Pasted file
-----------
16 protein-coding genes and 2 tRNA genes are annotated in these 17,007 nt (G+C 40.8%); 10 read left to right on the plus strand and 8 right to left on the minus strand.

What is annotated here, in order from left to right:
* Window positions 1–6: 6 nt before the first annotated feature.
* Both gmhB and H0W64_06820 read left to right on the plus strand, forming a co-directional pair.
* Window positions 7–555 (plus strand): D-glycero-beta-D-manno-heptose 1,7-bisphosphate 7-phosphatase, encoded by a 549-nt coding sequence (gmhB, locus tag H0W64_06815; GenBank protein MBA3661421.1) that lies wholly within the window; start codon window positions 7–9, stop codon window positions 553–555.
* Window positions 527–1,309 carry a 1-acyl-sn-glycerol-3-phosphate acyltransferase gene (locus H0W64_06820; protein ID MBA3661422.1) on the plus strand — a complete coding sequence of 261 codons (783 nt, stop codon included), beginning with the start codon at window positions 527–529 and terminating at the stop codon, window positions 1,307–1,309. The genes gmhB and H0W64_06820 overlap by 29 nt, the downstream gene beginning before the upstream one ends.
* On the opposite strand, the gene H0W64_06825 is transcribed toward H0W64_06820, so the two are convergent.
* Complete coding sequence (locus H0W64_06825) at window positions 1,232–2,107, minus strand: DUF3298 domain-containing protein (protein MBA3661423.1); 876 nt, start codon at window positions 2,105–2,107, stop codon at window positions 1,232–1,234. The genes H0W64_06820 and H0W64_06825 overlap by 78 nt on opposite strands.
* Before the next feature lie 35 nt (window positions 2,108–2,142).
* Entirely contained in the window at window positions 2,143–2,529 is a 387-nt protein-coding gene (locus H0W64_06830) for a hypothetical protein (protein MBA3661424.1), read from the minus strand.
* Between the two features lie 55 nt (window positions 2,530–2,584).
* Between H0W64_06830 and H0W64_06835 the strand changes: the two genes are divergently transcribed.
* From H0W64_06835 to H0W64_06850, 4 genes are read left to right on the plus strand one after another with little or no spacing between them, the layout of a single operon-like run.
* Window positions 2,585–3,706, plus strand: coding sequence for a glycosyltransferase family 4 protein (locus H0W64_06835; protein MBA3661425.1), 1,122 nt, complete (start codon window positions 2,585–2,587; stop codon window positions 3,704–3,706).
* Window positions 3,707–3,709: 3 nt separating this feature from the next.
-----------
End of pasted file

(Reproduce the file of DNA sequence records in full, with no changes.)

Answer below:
16 protein-coding genes and 2 tRNA genes are annotated in these 17,007 nt (G+C 40.8%); 10 read left to right on the plus strand and 8 right to left on the minus strand.

What is annotated here, in order from left to right:
* Window positions 1–6: 6 nt before the first annotated feature.
* Both gmhB and H0W64_06820 read left to right on the plus strand, forming a co-directional pair.
* Window positions 7–555 (plus strand): D-glycero-beta-D-manno-heptose 1,7-bisphosphate 7-phosphatase, encoded by a 549-nt coding sequence (gmhB, locus tag H0W64_06815; GenBank protein MBA3661421.1) that lies wholly within the window; start codon window positions 7–9, stop codon window positions 553–555.
* Window positions 527–1,309 carry a 1-acyl-sn-glycerol-3-phosphate acyltransferase gene (locus H0W64_06820; protein ID MBA3661422.1) on the plus strand — a complete coding sequence of 261 codons (783 nt, stop codon included), beginning with the start codon at window positions 527–529 and terminating at the stop codon, window positions 1,307–1,309. The genes gmhB and H0W64_06820 overlap by 29 nt, the downstream gene beginning before the upstream one ends.
* On the opposite strand, the gene H0W64_06825 is transcribed toward H0W64_06820, so the two are convergent.
* Complete coding sequence (locus H0W64_06825) at window positions 1,232–2,107, minus strand: DUF3298 domain-containing protein (protein MBA3661423.1); 876 nt, start codon at window positions 2,105–2,107, stop codon at window positions 1,232–1,234. The genes H0W64_06820 and H0W64_06825 overlap by 78 nt on opposite strands.
* Before the next feature lie 35 nt (window positions 2,108–2,142).
* Entirely contained in the window at window positions 2,143–2,529 is a 387-nt protein-coding gene (locus H0W64_06830) for a hypothetical protein (protein MBA3661424.1), read from the minus strand.
* Between the two features lie 55 nt (window positions 2,530–2,584).
* Between H0W64_06830 and H0W64_06835 the strand changes: the two genes are divergently transcribed.
* From H0W64_06835 to H0W64_06850, 4 genes are read left to right on the plus strand one after another with little or no spacing between them, the layout of a single operon-like run.
* Window positions 2,585–3,706, plus strand: coding sequence for a glycosyltransferase family 4 protein (locus H0W64_06835; protein MBA3661425.1), 1,122 nt, complete (start codon window positions 2,585–2,587; stop codon window positions 3,704–3,706).
* Window positions 3,707–3,709: 3 nt separating this feature from the next.